Dannehy dumps Durham: Top prosecutor quits DOJ probe into ‘Russiagate’ without explanation
Dannehy sent a short email to her colleagues in the US attorney’s office in New Haven, Connecticut on Thursday evening, the Hartford Courant reported. Both Durham and the Department of Justice have since confirmed her departure, but offered no details on the reasons for it.
In the absence of official information, Democrats eager to accuse Trump and Attorney General William Barr of “corruption” seized on the narrative that she was uncomfortable by “pressure” on the investigation.
It is exceedingly rare for DOJ prosecutors to resign in protest, and this is the 2nd one this year to do so bc of improper political influence.This tells you all that you need to know about the bastardization of the Durham investigation by Bill Barr. https://t.co/ajJDnVXdim— Daniel Goldman (@danielsgoldman) September 11, 2020
Citing Dannehy’s colleagues – none of whom spoke on record – the Courant insinuated she was concerned “by what she believed was pressure” from Barr for the probe to produce results before the November election. The same colleagues allegedly described Dannehy as “not a supporter” of President Trump, and someone who has worked with Durham for years.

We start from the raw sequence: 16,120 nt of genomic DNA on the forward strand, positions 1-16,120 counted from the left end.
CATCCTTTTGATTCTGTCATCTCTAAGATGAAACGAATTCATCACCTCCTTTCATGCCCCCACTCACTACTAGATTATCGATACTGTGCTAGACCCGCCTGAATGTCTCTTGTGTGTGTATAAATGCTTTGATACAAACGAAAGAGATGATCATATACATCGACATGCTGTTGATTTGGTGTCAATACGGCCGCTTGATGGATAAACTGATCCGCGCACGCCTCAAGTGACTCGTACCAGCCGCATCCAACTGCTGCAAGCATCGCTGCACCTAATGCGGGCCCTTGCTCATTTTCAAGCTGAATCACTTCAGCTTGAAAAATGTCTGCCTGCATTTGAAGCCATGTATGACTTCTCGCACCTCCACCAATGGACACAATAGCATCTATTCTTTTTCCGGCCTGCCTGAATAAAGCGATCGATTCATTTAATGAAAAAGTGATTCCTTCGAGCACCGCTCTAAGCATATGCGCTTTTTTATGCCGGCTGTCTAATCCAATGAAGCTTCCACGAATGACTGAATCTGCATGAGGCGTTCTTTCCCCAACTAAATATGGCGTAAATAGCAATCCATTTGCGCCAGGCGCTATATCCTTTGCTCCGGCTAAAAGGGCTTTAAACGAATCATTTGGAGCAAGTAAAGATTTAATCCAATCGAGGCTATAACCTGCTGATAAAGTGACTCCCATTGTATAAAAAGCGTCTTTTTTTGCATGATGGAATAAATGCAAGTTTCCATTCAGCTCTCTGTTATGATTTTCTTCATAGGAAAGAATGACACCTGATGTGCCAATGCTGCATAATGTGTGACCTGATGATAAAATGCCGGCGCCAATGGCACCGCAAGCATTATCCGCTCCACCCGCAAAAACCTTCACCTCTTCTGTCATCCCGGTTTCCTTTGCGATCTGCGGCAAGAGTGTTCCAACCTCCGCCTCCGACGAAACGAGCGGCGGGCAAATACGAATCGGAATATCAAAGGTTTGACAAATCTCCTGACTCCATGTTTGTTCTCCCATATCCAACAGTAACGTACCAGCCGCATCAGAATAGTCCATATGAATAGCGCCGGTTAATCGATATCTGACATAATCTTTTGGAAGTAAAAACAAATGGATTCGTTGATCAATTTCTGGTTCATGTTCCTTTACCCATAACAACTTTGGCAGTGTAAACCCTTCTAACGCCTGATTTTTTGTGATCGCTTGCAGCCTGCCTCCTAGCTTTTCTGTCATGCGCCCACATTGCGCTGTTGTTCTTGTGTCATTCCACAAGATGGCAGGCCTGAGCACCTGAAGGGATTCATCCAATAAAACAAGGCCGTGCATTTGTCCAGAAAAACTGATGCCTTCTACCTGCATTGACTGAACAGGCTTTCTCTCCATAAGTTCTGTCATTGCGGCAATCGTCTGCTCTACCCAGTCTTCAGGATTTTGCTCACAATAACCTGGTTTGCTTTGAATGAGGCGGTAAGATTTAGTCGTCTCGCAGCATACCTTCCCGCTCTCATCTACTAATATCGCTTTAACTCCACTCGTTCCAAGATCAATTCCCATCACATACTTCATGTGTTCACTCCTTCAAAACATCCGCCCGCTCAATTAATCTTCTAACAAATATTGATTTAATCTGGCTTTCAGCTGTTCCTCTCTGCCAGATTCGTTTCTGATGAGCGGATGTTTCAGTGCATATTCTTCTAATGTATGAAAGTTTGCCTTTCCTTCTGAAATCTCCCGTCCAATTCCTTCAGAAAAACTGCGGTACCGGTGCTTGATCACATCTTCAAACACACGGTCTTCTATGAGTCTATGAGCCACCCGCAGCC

However, Dannehy’s email contained no information about the investigation, her work for Durham, or political pressure, according to the Courant.
Durham, the US attorney for the district of Connecticut since 2017, was tasked in May 2019 with investigating the way the FBI and the DOJ handled the so-called Russiagate probe of Trump’s campaign and administration, from mid-2016 to the appointment of Robert Mueller as special counsel in May 2017.
Though copious evidence that the investigation wasn’t on the level has since emerged – from the text messages between FBI employees Peter Strzok and Lisa Page to memos about “entrapment” of General Michael Flynn and a damning inspector-general report, Durham’s probe has resulted in only one prosecution so far.
Last month, FBI lawyer Kevin Clinesmith pleaded guilty to making a false statement, admitting that he altered evidence in the case of Carter Page. By claiming Page was a 'Russian agent,' the FBI was able to obtain a warrant to spy on the Trump campaign, both before and after the 2016 presidential election.
Evidence has emerged that the principal basis of the FISA warrants was the discredited ‘Trump-Russia dossier,’ compiled by British spy Christopher Steele and funded by Hillary Clinton’s campaign through the Democratic Party.
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